In a recent blog post on npr.org, Adam Frank writes that “your present is at the mercy of many overlapping pasts.” Because it takes time, however infinitesimal, for a light wave to bounce off an object, be detected by your retina, and speed across your optic nerve to the sensors in your brain, nothing you see is in real time. What’s more, because light travels at a constant speed—300 million miles per second—objects farther away in your view are older than the ones closer to you. Rearview mirrors should carry the disclaimer, objects are older than they appear. The stellar bodies we gaze upon in the nighttime sky emanated their glow light years ago, and today we perceive them as equal parts of a coherent skyscape, when in fact each star is of a different era. Only the coherence demanded by human rationality can maintain the illusion of simultaneity between objects set in spacetime.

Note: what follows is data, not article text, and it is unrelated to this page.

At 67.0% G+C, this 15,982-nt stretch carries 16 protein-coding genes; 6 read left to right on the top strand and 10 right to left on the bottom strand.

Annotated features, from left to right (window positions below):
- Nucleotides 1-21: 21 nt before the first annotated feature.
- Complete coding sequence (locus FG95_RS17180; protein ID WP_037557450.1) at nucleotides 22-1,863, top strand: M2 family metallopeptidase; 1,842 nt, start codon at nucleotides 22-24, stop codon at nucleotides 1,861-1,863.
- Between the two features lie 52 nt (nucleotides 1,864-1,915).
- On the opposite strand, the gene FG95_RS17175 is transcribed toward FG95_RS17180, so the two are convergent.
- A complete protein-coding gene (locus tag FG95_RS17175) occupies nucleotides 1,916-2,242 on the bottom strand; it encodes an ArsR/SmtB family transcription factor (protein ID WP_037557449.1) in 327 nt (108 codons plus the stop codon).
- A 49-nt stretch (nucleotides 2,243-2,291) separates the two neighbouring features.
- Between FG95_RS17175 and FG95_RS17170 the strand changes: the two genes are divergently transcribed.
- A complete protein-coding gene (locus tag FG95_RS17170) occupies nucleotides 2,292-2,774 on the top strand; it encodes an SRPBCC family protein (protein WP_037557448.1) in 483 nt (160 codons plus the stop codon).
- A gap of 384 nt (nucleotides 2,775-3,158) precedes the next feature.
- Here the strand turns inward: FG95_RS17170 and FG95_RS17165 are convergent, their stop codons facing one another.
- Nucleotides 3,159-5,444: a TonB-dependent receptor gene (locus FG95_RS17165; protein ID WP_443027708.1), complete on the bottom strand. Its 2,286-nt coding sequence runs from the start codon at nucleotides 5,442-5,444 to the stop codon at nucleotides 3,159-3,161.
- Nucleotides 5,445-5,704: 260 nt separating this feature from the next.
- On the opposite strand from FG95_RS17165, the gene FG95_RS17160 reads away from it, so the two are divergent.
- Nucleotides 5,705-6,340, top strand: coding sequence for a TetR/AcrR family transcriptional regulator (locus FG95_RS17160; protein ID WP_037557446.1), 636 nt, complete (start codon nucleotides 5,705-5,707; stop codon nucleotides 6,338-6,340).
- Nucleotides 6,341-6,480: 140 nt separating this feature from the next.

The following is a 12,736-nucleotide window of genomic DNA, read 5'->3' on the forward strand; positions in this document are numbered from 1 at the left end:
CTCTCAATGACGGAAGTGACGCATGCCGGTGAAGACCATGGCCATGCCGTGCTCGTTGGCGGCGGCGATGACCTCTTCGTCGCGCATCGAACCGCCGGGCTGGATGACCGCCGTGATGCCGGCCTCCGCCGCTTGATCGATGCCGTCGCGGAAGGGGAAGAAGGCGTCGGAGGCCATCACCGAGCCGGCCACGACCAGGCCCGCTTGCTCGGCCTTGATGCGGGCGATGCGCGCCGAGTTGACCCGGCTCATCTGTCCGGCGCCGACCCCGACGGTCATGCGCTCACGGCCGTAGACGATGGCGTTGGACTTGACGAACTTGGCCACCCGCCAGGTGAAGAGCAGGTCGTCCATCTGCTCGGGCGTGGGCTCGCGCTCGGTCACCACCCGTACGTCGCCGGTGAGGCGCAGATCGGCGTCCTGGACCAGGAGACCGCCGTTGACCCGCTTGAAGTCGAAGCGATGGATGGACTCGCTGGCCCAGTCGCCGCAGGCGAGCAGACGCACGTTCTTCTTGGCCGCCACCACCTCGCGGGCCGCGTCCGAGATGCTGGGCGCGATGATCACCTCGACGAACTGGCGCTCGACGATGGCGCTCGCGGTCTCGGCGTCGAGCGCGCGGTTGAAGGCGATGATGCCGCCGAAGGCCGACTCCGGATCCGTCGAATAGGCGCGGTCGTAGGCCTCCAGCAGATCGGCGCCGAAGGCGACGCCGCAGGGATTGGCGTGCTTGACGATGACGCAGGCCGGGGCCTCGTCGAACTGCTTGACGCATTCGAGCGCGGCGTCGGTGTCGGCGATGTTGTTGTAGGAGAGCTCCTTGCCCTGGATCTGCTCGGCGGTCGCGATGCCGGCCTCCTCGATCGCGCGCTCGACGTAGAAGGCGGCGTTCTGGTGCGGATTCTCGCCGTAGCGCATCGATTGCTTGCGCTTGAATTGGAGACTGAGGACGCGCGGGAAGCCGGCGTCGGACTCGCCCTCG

Frank says that these “multiple, foliated pasts” seem to disprove Presentism, a philosophy of time that states the past and future do not exist—the Now is all there is. Although I agree with Frank when he purports that efforts to inhabit the present moment, whether through meditation or mindfulness or drug use, will reveal an all-pervading oneness, wholeness, and unity with the ceaseless Now, I find it hard to place the isness I've felt at times in the same arena as the time-lag of perception. Interconnectivity exists in a different valence from the now-narrative of our senses. True, we can only ever perceive the past. True, the present is an illusory concoction in the cauldron of our senses. But being present with yourself occurs beyond the senses, in that Emersonian oversoul, and when you inhabit the Now, you inhabit a negative space of infinite possibility where picayune distinctions fall away. A space in which time collapses and the past and future converge.